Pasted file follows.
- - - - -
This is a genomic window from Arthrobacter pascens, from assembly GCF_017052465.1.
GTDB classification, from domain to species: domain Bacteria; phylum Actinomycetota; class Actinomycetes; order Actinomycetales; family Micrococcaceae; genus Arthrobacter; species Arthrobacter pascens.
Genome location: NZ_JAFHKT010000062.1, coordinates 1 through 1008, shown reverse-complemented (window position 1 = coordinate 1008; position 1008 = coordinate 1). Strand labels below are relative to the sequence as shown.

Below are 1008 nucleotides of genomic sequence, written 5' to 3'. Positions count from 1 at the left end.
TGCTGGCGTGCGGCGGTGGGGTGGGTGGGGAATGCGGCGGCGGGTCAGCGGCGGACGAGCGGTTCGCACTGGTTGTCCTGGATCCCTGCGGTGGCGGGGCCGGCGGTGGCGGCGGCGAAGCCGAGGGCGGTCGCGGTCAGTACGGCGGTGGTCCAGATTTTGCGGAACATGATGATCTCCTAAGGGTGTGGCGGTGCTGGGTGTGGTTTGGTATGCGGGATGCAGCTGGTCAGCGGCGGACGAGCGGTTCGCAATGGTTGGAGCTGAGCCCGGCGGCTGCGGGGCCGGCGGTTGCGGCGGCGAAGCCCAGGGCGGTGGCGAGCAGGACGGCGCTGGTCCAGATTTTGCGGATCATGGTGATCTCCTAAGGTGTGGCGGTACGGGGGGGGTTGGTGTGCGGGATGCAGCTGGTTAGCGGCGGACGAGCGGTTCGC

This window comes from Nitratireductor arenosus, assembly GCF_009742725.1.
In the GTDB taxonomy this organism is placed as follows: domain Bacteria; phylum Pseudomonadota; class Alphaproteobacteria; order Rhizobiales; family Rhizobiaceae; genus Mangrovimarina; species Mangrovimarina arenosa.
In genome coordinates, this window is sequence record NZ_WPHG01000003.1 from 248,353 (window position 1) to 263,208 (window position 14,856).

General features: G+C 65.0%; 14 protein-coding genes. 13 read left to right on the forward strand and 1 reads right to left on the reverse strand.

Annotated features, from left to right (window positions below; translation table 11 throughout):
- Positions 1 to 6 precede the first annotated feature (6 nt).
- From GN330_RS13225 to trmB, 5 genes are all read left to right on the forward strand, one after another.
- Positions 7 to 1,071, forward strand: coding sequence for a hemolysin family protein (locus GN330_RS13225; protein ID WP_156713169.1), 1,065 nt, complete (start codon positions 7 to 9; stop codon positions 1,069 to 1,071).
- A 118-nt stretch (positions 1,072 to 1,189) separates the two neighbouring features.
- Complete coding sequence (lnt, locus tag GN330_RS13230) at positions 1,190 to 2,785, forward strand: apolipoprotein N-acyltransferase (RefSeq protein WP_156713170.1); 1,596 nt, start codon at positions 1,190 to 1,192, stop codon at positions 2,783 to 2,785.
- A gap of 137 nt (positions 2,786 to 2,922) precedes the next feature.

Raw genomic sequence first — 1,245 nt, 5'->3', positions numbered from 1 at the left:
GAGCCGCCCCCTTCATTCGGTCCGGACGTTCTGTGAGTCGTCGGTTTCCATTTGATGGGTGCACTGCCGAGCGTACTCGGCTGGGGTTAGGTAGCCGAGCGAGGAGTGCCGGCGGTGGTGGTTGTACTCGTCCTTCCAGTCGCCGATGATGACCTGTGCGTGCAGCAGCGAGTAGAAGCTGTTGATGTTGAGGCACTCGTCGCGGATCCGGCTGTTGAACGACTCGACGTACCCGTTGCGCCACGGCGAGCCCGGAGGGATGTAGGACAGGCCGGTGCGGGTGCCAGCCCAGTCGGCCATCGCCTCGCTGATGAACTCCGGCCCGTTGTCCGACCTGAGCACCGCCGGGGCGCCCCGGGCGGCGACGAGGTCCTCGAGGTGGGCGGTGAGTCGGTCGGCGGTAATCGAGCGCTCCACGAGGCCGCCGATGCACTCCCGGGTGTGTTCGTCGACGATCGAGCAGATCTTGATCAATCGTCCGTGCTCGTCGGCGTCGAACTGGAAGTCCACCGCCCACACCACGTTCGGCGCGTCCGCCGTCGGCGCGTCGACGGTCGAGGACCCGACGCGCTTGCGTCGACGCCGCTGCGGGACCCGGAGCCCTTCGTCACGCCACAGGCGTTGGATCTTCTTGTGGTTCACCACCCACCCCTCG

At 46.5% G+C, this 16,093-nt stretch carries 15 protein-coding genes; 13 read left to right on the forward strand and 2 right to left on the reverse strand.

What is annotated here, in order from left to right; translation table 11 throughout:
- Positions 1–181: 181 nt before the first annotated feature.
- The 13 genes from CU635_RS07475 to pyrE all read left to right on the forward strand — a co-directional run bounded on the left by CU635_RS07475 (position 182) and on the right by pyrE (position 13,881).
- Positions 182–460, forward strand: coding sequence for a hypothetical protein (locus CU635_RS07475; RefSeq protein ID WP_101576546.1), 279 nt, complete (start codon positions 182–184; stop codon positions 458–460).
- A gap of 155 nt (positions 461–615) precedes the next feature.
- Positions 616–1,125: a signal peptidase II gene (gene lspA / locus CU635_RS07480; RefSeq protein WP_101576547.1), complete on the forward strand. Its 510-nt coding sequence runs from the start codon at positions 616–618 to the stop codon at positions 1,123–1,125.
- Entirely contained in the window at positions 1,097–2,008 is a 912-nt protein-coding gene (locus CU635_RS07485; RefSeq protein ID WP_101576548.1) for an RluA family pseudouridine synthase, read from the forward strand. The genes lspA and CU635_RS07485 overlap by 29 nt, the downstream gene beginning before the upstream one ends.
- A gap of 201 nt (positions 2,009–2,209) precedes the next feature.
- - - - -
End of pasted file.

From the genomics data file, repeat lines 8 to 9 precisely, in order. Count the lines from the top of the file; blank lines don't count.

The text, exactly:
In genome coordinates, this window is sequence record NZ_WPHG01000003.1 from 248,353 (window position 1) to 263,208 (window position 14,856).

General features: G+C 65.0%; 14 protein-coding genes. 13 read left to right on the forward strand and 1 reads right to left on the reverse strand.